The first problem my firm and I had following the first lockdown in March 2020 was a readjustment in how we communicated with our clients. Suddenly we were faced with an airborne disease and with the clear public-health message that we need to minimise interpersonal contact. For practices like mine where 75% of our work revolves around wills, estate administration and the consequent house sales this immediately presented problems, not all of which could be resolved by a Zoom or Teams call.
Risk management became the dominant conversation. It can be straightforward to spot potential undue influence or duress when sitting opposite clients giving will instructions, but it is so much harder when taking instructions over Zoom. For us, we thought this would be a temporary pattern of work and we would go back to significant face-to-face meetings once the pandemic had run its course. As it is turning out we are seeing more clients asking for Zoom interviews. For existing clients who we know well this is not a problem but managing risk where one is asked to act for newly introduced clients, particularly where it is a blended family, raises significant concerns.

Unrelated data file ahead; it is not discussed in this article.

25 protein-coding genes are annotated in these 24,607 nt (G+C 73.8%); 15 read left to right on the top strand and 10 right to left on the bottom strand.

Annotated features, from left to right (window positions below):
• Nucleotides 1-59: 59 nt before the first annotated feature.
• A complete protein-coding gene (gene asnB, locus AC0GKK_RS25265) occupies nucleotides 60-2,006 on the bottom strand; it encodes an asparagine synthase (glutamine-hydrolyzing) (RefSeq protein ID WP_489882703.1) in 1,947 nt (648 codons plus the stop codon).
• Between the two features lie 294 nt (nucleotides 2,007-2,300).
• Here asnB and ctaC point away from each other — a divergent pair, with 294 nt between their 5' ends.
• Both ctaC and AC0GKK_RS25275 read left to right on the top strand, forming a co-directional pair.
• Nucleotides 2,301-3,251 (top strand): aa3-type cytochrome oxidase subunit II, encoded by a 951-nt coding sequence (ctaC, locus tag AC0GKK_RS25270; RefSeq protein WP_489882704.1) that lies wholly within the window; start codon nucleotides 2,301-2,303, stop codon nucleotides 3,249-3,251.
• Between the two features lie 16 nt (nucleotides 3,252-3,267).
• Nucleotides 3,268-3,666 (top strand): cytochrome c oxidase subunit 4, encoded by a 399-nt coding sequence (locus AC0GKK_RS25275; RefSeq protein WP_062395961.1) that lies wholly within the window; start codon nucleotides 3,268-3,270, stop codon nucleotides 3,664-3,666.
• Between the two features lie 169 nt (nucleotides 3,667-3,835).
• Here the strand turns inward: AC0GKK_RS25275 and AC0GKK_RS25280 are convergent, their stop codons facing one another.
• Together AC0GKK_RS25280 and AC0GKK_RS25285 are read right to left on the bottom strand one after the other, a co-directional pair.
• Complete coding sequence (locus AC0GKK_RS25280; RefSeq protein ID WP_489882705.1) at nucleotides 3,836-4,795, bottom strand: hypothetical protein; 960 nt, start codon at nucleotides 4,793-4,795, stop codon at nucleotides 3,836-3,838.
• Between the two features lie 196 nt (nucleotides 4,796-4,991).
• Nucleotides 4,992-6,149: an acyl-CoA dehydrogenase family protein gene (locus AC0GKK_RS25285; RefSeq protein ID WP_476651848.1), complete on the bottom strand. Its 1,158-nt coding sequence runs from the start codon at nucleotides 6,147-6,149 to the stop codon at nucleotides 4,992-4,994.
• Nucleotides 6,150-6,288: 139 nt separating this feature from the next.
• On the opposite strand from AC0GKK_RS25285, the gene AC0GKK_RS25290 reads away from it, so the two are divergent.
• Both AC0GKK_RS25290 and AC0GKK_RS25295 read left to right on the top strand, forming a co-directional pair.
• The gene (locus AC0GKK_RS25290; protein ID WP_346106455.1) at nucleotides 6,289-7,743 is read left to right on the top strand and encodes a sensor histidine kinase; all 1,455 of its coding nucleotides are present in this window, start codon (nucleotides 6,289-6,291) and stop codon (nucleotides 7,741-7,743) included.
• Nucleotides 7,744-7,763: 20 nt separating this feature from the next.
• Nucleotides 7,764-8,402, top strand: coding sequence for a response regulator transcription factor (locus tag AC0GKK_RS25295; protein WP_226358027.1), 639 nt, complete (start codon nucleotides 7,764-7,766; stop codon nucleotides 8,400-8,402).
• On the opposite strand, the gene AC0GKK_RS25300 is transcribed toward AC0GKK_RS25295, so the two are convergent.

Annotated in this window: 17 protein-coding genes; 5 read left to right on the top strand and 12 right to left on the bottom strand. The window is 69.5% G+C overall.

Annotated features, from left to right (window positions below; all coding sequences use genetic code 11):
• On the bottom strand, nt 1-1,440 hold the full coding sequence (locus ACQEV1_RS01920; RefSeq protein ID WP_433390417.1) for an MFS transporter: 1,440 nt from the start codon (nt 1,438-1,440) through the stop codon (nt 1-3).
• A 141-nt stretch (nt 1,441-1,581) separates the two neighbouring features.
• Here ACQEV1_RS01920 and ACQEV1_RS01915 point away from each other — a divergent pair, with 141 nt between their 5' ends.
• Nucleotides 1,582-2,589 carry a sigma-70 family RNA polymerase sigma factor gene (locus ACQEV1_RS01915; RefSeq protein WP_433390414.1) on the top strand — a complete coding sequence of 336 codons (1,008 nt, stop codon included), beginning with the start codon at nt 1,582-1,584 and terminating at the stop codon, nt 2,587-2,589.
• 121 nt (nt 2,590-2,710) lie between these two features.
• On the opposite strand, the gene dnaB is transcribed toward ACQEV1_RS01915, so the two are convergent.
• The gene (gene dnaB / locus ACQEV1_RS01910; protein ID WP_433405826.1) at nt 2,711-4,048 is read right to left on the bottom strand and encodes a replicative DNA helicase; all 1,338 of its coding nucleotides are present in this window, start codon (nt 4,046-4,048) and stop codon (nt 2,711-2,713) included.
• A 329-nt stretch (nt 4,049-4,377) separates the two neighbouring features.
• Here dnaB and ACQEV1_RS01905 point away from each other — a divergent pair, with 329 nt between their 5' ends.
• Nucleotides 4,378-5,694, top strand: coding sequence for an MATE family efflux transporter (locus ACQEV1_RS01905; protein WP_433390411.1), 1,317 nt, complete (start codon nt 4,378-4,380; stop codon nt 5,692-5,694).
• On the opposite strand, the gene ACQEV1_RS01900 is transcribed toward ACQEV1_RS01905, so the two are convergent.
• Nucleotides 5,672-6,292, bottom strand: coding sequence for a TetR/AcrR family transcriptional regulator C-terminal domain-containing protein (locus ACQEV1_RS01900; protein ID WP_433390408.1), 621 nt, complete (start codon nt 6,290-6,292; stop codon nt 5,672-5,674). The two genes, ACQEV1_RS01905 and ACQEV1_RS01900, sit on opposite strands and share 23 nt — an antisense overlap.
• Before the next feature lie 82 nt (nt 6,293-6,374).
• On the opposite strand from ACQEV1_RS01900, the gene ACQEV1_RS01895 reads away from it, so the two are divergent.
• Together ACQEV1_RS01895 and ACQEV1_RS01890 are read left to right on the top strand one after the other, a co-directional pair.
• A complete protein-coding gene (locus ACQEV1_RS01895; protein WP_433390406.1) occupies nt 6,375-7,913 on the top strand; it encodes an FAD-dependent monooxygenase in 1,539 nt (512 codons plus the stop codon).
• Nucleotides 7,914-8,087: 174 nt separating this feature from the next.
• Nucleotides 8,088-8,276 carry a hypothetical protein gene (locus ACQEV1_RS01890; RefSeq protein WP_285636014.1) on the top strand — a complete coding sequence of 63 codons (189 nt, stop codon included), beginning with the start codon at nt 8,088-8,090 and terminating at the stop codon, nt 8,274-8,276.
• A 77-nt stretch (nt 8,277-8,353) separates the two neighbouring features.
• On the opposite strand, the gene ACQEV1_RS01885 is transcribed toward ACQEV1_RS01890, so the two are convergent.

Certainly, I found the inability to see clients face-to-face heightened my secondary trauma. Never have I written as many bereavement letters as I have in the past 2 years, and yet it all seemed so unreal as we were not able to see people. In every case these were clients that I had known over 30 years, some were parents of school friends who I have known all my life. The inability to see the family in person became a significant trauma. I know my team felt the same. From this we have learnt that it is even more important within the office team to communicate our feelings and to support each other.
Dealing with the bereaved is unlike any other solicitor/client interaction. The bereaved grieve at different rates of time, in diverse ways, and in my view require an extra level of compassion from us, their professional advisers. It has always seemed to me that those of us who do this work regularly should have a mandatory training in the whole grieving process. It also seems to me that there should also be training within our firms on how our teams can support each other.